• Aartsengel Gabriel. Fluyt, 6 guns. Part of the West Indies Fleet. Built in 1590

  • Invictus. Brig, 6 guns. Formerly part of the Utrechtian Navy, part of the Guinea Fleet. Built in 1570, captured in 1576

  • Prins-Biskop. Brig, 6 guns. Formerly part of the Utrechtian Navy, part of the Guinea Fleet. Built in 1570, captured in 1576

Frisian Marines

Frisian Marine Corps
Fryske Marinierskorps

Banner of the Korps Mariniers

Active

11 June 1551

Country

Frisia

Role

Expeditionary Warfare
Amphibious Warfare

Size

5,000
5 transport ships
30 guns

Headquarters

Emden, Frisia

Engagements

Second Narrow Sea War (1554-1555)
War of the League of Fulda (1572-1578)
First Caribbean War (1584-1588)
Conquest of Rugen (1598)



Commander-in-Chief

Potestaat Klaes Auwerk

Deputy Commander

General Elrich von Emden

The Frisian Marine Corps (Frisian: Fryske Marinierskorps), also called the Korps Mariniers, is an elite infantry component of the Frisian military. It is specialized in special operations, highly extreme conditions and primarily amphibious warfare. A rapid reaction force, they primarily serve in amphibious operations against fortified coastal positions. While similar units exist outside of Frisia, in comparison with Spain, Portugal and England, Frisian marines have the largest percentage in comparison to their total infantry force (10%), though the Spanish Marine component is larger in numbers. Since its creation during the second Narrow Sea War, it has fought in four military campaigns.

History


Second Battle of London
The Marine component was founded on 11 June 1551 during the Second Narrow Sea War by the Potestaat of Frisia, Durk Stadjer and Admiral Friso de Filt. Its first leader was former privateer Willem fan Auwerk. The Frisians had successfully used ordinary soldiers in ships at sea in the First Narrow Sea War. It was the fifth Marine unit formed, being preceded by Spain's Infantería de Armada, the Portuguese Marine Corps, France's Troupes de marine and the English Royal Marines but the first corps in history to be specialised in amphibious operations.

In 1556, led by de Filt, at that time an admiral, the Marinerezjimint played a prominent part in the large Frisian attack on London, leading to the burning of 60% of the city and 63% of the English Navy. The Korps' battle honour "London" is one of the few that was won on English soil by a European power.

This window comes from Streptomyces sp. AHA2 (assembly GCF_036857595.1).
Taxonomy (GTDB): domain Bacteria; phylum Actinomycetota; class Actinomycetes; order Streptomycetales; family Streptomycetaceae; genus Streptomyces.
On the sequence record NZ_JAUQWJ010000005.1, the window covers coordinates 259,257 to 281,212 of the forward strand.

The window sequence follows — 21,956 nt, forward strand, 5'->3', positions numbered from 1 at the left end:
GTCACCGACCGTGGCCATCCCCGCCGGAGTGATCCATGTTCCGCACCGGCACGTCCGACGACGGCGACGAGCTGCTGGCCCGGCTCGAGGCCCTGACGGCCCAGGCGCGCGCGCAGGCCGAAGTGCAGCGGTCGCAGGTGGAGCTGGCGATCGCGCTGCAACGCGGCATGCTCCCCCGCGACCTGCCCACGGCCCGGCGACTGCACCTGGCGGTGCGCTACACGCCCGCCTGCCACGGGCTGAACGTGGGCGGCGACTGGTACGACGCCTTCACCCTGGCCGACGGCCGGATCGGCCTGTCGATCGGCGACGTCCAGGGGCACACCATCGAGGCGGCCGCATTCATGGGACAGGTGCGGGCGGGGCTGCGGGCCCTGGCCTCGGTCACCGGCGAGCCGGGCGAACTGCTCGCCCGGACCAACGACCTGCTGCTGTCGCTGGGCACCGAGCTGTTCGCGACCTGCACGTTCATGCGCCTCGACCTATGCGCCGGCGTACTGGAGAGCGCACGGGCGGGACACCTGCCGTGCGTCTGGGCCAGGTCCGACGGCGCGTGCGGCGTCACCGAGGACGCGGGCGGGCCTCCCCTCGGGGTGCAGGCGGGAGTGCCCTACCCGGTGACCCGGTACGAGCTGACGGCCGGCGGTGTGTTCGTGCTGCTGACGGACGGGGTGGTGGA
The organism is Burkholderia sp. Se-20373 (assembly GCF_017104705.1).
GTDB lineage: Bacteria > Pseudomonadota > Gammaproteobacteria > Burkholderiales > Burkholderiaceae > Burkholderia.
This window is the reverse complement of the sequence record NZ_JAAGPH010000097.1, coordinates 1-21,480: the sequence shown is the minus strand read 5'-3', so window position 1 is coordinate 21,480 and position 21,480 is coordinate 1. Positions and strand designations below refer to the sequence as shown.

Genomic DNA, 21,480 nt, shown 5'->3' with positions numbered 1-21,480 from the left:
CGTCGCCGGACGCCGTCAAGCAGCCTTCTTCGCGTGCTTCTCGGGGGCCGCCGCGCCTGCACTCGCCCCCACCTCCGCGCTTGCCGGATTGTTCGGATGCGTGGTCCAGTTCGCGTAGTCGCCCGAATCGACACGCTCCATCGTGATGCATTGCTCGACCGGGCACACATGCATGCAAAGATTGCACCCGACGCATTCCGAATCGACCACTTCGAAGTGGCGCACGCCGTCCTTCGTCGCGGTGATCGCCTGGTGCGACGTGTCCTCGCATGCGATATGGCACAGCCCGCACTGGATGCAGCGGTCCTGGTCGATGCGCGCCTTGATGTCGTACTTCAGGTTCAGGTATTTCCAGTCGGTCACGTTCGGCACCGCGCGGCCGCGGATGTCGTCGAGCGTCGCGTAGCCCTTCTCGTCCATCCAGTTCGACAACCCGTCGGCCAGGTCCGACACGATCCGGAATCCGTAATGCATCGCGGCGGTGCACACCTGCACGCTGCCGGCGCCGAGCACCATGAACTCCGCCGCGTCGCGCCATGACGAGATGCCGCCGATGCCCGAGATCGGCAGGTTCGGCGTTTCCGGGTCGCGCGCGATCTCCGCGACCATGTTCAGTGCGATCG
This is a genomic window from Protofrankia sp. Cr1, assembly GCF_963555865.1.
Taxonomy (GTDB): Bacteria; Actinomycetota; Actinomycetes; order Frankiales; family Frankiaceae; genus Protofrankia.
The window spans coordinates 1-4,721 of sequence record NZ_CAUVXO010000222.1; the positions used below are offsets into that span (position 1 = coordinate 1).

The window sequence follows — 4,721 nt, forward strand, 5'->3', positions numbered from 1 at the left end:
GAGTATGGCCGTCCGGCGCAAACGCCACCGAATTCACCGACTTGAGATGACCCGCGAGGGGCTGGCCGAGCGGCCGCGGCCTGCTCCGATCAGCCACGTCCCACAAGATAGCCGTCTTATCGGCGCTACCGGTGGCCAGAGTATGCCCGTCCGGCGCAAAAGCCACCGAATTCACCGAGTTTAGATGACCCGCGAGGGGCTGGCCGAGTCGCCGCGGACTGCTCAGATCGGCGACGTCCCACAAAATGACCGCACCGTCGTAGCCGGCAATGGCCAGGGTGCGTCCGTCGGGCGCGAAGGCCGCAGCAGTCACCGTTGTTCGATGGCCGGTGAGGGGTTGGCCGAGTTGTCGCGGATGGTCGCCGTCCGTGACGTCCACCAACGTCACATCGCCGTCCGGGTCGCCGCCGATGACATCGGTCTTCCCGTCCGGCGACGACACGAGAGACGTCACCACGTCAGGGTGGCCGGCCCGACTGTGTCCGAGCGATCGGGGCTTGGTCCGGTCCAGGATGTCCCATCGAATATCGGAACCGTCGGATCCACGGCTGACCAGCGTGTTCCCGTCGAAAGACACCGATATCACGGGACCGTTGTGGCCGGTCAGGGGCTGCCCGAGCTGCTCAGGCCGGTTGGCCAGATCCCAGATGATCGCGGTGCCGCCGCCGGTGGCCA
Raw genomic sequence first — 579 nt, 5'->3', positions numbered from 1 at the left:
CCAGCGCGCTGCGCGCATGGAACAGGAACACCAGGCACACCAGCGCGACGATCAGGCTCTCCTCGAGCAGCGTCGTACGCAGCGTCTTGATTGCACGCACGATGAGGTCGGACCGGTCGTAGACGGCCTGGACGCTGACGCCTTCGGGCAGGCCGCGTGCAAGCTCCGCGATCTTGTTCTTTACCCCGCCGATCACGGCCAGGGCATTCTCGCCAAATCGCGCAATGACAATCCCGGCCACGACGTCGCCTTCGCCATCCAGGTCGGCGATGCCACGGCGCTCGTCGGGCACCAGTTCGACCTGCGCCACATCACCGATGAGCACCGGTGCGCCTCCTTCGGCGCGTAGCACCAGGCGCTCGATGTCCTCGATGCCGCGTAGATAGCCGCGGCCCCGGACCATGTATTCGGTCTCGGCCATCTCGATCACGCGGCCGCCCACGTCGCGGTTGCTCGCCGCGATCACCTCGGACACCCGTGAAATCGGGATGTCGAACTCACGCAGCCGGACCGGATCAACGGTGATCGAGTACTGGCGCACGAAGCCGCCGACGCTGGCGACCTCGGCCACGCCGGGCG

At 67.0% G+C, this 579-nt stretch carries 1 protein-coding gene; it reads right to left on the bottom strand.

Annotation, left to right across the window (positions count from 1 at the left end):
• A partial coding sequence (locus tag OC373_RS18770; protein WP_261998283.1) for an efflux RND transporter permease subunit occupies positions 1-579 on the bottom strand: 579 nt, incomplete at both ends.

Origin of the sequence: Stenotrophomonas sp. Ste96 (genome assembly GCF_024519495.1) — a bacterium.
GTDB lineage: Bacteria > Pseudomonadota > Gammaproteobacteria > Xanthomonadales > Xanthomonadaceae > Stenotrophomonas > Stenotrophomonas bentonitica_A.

The Marines also fought in the War of the League of Fulda. Their major involvements include the Battles of Solebay, Texel and Ouistreham, while the battle honour "Seine" refers to the long raiding campaign in the Seine that was only stopped in Paris itself. Later they served in the only land battles fought by Frisia in the First Caribbean War, including the Santiago campaign which resulted in the capture of Santiago (now named Frisoland after the first leader of the Marines.

After the Caribbean War, the marines were increased from 2 regiments to 5 as of 1598, at which point they laid an attack on the island of Rugen.

Structure

The Frisian Marine Corps structure is as followed:

  • Marine Corps Command Staff

  • 1st Marine Regiment Middle Frisia

  • 2nd Marine Regiment Middle Frisia

  • 1st Marine Regiment West Frisia

  • 1st Marine Regiment Utrecht

  • 1st Marine Regiment North Frisia

The Corps is commanded by a General, currently Elrich von Emden, while supreme command of the corps is under the Potestaat. Each regiment, total personnel 1,000, is commanded by a Marshal and his command staff. Each regiment is divided into five companies of 200 each commanded by a major.

The Marine Corps has five fluyt-class transport ships for purposes of transportation and naval support, each with six cannons that can be removed from the ship for mission purposes.